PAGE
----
Mixed government

(redirected from Mixed regime)

MIXED GOVERNMENT. A government composed of some of the powers of a monarchical, aristocratical, and democratical government. See Government.

References in periodicals archive ?
But when Cicero came to praise Rome's mixed regime in book 2 of the De republica, he emphasized the irrational or unplanned character of its changes: a people freed from kingship swings to a further extreme.
Some deputies advocated a parliamentary regime while there was consensus in the commission around the mixed regime including positive aspects of both parliamentary and presidential regimes, he noted.
This is called a "balloon solution" and will lead to a new mixed regime from which the monster and his family will go out.
The authors argue that Venezuela under Chavez is neither a full democracy nor a dictatorship, but rather a mixed regime with elements of both political systems.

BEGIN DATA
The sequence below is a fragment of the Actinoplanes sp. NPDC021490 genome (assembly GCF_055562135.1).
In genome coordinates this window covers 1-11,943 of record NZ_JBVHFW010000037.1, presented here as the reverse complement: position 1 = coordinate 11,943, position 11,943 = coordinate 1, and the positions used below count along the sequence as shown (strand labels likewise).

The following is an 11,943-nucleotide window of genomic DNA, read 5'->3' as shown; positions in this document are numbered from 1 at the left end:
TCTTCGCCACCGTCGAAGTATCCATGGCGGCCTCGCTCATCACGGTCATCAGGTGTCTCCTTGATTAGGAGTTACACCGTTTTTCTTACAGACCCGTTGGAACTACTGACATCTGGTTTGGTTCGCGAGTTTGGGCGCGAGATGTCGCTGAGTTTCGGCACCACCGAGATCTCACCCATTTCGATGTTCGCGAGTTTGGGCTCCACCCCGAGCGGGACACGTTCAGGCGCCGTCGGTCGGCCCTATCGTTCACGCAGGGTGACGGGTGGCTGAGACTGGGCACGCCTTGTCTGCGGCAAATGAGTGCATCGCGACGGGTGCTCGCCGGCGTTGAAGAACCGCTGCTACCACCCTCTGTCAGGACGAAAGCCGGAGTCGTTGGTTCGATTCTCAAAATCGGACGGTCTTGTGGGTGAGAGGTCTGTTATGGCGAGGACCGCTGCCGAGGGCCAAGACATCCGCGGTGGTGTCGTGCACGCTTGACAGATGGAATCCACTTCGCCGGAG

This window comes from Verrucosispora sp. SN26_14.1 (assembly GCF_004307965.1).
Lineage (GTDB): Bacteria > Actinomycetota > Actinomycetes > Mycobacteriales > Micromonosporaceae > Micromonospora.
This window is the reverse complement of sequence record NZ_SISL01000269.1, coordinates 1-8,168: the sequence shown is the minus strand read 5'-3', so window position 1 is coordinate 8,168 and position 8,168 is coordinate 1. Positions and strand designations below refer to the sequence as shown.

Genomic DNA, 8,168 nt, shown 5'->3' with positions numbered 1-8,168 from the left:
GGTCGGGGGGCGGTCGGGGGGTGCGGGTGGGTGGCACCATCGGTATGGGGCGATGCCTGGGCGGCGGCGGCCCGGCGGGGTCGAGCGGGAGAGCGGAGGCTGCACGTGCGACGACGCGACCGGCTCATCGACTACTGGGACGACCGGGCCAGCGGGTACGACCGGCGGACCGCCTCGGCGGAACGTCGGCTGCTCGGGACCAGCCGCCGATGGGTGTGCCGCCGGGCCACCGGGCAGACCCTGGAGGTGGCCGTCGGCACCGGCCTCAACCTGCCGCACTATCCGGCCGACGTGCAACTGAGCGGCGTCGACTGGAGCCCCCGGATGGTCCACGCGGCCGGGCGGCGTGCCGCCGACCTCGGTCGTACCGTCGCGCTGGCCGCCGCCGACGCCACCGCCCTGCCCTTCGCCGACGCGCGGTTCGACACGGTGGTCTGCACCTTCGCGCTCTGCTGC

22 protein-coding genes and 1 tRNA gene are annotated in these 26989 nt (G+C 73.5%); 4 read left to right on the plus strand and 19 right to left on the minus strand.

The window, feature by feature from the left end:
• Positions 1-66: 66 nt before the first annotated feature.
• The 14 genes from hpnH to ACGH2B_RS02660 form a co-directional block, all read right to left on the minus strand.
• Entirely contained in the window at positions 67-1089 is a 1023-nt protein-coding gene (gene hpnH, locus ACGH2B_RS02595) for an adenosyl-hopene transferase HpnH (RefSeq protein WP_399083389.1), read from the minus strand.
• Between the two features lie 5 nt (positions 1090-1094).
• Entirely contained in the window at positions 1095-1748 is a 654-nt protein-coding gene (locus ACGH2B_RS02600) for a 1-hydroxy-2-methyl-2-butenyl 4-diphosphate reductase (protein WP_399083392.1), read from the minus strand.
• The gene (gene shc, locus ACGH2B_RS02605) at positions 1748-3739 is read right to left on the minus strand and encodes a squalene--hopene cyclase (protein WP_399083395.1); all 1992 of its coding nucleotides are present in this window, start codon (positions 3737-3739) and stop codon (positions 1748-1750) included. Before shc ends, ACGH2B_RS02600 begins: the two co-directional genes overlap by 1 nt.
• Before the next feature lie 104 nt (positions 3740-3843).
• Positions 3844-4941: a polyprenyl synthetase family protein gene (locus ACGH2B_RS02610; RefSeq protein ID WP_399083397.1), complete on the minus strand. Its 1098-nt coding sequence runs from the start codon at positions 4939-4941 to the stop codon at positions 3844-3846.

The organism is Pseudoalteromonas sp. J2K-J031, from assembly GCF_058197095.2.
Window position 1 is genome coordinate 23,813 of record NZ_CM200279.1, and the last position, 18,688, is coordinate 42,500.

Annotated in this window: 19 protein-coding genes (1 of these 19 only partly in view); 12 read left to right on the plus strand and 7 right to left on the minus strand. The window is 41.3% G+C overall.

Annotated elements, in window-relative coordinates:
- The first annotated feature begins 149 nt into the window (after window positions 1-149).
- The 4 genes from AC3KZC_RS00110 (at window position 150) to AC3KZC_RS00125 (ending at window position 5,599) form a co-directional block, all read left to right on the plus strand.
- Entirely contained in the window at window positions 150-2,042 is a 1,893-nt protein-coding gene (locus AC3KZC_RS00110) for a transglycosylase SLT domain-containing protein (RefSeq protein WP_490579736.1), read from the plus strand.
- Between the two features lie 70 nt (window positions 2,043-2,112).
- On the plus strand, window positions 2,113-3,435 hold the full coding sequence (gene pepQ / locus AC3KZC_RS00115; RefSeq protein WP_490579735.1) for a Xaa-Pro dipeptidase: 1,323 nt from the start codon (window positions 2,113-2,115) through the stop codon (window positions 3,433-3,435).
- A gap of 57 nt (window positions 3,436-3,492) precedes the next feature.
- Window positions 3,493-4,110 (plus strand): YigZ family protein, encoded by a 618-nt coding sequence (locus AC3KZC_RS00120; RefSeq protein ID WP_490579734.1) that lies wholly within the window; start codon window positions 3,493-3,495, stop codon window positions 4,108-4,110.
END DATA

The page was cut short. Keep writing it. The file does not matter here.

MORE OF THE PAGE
The mixed regime 9MSR) is charact6erized by a complex form: closed, quasi-rectangular generally finishing by an ellipse after a certain time.
Some are in favor of a mixed regime (presidential and parliamentary) as is the case in France, while others promote a pure presidential system like the American one.
According to Rogoff and others, a fixed exchange rate seems to work well for developing countries by increasing policy credibility and lowering inflation; a rigid and mixed regime is often linked to banking crises in emerging markets with large capital movements; and a floating rate fits advanced economies well.
By these terms, Kraynak means a mixed regime that explicitly recognizes the prerogatives of church, family, and voluntary charitable associations.
There also is an explicit possibility of the emergence of a mixed regime, with one country imposing a withholding tax and the other country providing information.
Bruni, Aristotle, and the Mixed Regime in On the Constitution of the Florentines.
In this part, he attempts to show how Thomas Aquinas's reading of Aristotle established the doctrine of the mixed regime within the medieval discussion.
Ennahdha, or a mixed regime, half parliamentary and half presidential as suggested by CPR, or else a modified presidential regime as advocated by Ettakatol.